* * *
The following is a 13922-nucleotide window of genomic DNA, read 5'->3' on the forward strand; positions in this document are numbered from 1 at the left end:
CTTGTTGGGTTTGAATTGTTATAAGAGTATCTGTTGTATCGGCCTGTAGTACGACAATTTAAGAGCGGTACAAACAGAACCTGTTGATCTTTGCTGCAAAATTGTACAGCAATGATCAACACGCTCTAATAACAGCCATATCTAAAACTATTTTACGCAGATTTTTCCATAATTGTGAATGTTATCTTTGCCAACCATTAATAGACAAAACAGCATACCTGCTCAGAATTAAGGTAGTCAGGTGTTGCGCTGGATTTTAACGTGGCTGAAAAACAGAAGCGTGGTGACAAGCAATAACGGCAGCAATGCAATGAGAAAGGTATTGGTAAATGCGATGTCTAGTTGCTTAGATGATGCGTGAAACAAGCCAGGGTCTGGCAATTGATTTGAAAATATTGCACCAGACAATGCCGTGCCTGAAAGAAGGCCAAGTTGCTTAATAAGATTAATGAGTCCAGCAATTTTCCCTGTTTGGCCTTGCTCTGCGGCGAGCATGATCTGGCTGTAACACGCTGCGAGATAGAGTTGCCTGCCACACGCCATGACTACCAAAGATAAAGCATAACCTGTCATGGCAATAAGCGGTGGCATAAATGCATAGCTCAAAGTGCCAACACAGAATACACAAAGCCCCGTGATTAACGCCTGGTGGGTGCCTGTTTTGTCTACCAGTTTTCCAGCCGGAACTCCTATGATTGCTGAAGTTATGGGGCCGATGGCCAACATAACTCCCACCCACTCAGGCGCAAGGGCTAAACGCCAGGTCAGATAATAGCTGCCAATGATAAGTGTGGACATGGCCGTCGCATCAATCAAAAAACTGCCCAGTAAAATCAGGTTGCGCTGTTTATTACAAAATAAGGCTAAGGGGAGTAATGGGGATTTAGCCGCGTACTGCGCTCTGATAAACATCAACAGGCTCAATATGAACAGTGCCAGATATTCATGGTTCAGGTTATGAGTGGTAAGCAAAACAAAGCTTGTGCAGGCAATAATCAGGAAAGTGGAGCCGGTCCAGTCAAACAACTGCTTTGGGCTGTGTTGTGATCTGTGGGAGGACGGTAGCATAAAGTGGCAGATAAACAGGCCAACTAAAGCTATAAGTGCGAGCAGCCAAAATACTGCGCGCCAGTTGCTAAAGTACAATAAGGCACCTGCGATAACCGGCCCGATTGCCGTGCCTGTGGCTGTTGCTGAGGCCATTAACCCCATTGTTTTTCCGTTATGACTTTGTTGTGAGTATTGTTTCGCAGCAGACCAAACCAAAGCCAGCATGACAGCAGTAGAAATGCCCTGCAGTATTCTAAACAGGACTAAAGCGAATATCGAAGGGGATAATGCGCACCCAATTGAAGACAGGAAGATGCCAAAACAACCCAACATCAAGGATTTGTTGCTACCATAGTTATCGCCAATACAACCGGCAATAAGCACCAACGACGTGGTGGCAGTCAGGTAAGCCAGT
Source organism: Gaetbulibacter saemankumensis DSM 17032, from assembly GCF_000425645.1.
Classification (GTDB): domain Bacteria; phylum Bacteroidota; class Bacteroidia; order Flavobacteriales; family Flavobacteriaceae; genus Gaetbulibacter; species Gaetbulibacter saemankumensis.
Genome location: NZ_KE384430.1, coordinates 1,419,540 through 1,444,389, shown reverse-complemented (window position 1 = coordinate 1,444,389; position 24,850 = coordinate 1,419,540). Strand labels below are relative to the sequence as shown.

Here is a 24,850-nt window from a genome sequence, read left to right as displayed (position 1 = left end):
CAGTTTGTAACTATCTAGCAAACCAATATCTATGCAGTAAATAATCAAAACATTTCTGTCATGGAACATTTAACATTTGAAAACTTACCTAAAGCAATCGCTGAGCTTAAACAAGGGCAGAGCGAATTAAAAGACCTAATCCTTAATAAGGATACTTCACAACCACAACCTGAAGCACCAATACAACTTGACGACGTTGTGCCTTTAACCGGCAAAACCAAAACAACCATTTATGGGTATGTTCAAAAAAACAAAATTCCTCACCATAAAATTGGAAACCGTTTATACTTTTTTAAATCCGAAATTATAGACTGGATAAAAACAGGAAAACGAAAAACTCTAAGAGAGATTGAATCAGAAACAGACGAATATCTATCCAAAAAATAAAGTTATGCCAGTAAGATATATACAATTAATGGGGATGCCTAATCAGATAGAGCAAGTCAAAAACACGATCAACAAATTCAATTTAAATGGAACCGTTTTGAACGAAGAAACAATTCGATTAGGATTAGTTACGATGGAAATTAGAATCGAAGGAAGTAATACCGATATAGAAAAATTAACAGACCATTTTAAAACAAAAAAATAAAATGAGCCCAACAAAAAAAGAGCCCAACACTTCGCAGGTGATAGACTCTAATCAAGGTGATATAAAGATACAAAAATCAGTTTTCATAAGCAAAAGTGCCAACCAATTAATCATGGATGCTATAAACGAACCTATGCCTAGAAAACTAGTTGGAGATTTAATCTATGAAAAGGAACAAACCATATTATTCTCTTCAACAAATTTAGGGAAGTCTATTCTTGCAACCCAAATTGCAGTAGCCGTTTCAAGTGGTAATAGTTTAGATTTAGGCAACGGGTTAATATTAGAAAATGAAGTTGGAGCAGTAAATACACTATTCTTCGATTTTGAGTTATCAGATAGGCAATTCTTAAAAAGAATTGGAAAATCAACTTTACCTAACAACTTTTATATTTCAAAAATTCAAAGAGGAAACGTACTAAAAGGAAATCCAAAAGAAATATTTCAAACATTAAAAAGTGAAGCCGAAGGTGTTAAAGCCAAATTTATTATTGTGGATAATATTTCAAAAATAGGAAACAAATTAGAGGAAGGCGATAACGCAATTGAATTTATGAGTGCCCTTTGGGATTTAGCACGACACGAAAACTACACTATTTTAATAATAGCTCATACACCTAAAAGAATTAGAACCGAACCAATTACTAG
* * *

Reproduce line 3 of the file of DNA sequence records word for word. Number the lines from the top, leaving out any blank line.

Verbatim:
Source organism: Gaetbulibacter saemankumensis DSM 17032, from assembly GCF_000425645.1.